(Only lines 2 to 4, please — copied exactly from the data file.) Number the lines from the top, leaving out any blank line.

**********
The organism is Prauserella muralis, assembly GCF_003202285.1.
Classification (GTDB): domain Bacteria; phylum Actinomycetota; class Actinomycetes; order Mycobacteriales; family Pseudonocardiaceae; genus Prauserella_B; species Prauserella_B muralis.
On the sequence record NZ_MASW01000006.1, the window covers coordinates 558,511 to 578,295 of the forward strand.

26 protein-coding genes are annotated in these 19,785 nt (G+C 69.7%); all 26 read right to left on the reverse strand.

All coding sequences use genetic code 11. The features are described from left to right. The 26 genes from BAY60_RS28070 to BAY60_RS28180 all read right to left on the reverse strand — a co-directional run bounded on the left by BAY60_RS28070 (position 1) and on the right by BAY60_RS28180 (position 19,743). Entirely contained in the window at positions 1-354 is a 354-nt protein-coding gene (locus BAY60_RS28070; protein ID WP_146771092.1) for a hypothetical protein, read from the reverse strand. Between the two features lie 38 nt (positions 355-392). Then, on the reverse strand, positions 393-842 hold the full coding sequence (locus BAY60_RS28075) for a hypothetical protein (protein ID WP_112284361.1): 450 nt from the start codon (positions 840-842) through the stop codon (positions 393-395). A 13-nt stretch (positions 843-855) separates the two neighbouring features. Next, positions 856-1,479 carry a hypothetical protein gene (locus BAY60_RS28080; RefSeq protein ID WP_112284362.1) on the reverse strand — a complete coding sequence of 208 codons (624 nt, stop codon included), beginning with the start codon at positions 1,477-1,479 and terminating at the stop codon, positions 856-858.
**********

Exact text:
Classification (GTDB): domain Bacteria; phylum Actinomycetota; class Actinomycetes; order Mycobacteriales; family Pseudonocardiaceae; genus Prauserella_B; species Prauserella_B muralis.
On the sequence record NZ_MASW01000006.1, the window covers coordinates 558,511 to 578,295 of the forward strand.

26 protein-coding genes are annotated in these 19,785 nt (G+C 69.7%); all 26 read right to left on the reverse strand.